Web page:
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Senator Portman amendment would ban 28 synthetic drugs

Police departments across the country are encountering a growing trend in the use of inexpensive synthetic drugs. The drugs are sold under a variety of names, and come in a variety of formulations that are constantly changing. The synthetic drugs come in packages which typically say they should not be ingested, but consumers are increasingly using them to mimic the effects of street drugs.

After a series of attacks across the country involving individuals who consumed synthetic drugs, Ohio Senator Rob Portman has introduced an amendment to a Senate FDA bill that would put a federal ban on the substance. The bill passed the Senate by a vote of 92-4 on Tuesday and is now set to go to the president, who is expected to sign it.

The effects of the synthetic drugs are apparently closer to synthetic methamphetamine and cocaine than to marijuana, and include excited delirium, paranoia, extraordinary strength, violence and unpredictable behavior. The drugs work by increasing dopamine levels in the brain to dangerous levels and trapping it there so the user doesn't come down from their high.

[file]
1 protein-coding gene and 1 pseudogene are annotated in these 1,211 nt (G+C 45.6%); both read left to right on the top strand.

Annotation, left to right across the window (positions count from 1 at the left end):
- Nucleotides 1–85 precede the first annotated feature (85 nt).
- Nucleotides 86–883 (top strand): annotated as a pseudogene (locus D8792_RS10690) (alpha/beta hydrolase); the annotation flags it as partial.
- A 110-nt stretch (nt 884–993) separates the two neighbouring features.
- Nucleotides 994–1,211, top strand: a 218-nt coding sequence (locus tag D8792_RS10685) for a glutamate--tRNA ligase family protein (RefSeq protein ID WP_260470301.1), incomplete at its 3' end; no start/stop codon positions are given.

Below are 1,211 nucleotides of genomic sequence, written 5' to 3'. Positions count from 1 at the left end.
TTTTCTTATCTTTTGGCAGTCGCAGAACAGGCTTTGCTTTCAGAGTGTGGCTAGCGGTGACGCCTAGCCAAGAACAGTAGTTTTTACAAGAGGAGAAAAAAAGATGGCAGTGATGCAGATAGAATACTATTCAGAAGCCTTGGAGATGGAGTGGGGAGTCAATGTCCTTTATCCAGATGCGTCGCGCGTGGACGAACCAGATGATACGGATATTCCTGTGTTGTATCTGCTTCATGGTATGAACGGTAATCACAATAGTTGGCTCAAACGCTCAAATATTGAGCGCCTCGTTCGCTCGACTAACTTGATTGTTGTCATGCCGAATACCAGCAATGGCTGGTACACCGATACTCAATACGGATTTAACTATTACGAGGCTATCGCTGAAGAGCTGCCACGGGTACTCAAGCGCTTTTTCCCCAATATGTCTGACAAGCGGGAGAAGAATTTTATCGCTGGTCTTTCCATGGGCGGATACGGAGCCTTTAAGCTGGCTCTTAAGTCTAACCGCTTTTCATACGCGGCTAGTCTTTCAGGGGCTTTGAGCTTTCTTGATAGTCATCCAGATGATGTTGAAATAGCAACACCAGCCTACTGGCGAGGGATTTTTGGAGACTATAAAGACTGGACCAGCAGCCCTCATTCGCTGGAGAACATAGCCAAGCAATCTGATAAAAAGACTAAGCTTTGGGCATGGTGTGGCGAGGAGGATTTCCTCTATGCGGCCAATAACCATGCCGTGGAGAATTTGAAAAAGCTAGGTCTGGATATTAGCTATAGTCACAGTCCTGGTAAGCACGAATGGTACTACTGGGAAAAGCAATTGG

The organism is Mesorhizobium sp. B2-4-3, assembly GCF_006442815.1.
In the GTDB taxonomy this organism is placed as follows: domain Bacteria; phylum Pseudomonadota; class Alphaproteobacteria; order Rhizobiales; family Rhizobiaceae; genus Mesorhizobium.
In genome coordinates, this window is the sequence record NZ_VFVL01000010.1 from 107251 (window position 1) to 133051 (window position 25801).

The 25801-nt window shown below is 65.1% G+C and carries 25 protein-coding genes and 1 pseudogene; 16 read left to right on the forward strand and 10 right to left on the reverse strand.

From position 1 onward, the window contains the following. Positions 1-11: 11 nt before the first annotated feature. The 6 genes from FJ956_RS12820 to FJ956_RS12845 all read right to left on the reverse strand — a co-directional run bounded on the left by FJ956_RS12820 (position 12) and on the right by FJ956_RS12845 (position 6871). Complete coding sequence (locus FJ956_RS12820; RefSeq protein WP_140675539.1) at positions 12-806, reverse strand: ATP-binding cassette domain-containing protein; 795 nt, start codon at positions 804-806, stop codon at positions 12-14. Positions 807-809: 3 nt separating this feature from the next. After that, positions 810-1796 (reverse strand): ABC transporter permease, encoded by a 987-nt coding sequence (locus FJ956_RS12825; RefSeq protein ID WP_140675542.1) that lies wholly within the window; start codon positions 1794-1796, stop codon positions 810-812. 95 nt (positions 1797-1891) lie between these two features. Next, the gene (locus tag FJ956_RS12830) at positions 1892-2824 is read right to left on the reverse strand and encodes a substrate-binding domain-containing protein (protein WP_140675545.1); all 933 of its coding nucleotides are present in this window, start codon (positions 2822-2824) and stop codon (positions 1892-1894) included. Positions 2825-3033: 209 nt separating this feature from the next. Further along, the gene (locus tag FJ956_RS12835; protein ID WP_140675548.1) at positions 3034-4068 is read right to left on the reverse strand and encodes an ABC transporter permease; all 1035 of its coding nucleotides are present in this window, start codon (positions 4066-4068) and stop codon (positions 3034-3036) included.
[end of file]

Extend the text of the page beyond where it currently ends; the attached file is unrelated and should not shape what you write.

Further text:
In one incident, a Florida man was suspected of taking the drugs after he was discovered lying naked on top of a homeless man eating his face. A toxicology report has since shown, however, that the there were no bath salts or other major street drugs, other than marijuana, in the attacker's system. In another recent case, a Texas man who attacked a family pet after taking a version of the synthetic drugs faces a felony charge after that incident.

Congress has been asked to ban the substances, but because it could not agree on a bill, the Drug Enforcement Agency issued a temporary ban which is set to expire in six months. Portman's amendment would classify 28 synthetic drugs on Schedule 1 of the Controlled Substances Act, making them illegal to sell or possess except for qualified researchers.

A number of states have already passed bans on various synthetic drugs, but consumers and vendors may not always be clear about which are legal and which are not.

Source: ABC News, "Rob Portman: Zombie Hunter," Chris Moody, June 27, 2012

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